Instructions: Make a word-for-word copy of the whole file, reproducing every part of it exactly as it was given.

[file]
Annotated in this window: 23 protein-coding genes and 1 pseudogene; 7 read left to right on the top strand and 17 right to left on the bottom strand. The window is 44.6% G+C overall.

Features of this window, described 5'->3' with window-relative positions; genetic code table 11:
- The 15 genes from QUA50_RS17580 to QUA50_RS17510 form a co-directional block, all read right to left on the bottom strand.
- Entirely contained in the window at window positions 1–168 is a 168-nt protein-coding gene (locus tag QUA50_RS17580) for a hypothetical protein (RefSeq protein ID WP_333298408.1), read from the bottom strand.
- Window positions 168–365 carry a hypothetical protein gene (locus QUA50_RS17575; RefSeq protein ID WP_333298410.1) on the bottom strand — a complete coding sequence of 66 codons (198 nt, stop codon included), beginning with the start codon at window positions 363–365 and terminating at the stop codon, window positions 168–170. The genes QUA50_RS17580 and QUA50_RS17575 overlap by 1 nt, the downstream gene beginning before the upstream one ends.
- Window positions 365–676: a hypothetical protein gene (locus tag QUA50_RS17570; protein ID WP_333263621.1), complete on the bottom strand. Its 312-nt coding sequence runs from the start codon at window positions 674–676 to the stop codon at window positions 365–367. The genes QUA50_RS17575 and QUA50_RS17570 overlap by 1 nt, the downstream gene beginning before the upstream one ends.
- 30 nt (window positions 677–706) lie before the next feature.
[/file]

Annotated in this window: 23 protein-coding genes and 1 pseudogene; 7 read left to right on the top strand and 17 right to left on the bottom strand. The window is 44.6% G+C overall.

Features of this window, described 5'->3' with window-relative positions; genetic code table 11:
- The 15 genes from QUA50_RS17580 to QUA50_RS17510 form a co-directional block, all read right to left on the bottom strand.
- Entirely contained in the window at window positions 1–168 is a 168-nt protein-coding gene (locus tag QUA50_RS17580) for a hypothetical protein (RefSeq protein ID WP_333298408.1), read from the bottom strand.
- Window positions 168–365 carry a hypothetical protein gene (locus QUA50_RS17575; RefSeq protein ID WP_333298410.1) on the bottom strand — a complete coding sequence of 66 codons (198 nt, stop codon included), beginning with the start codon at window positions 363–365 and terminating at the stop codon, window positions 168–170. The genes QUA50_RS17580 and QUA50_RS17575 overlap by 1 nt, the downstream gene beginning before the upstream one ends.
- Window positions 365–676: a hypothetical protein gene (locus tag QUA50_RS17570; protein ID WP_333263621.1), complete on the bottom strand. Its 312-nt coding sequence runs from the start codon at window positions 674–676 to the stop codon at window positions 365–367. The genes QUA50_RS17575 and QUA50_RS17570 overlap by 1 nt, the downstream gene beginning before the upstream one ends.
- 30 nt (window positions 677–706) lie before the next feature.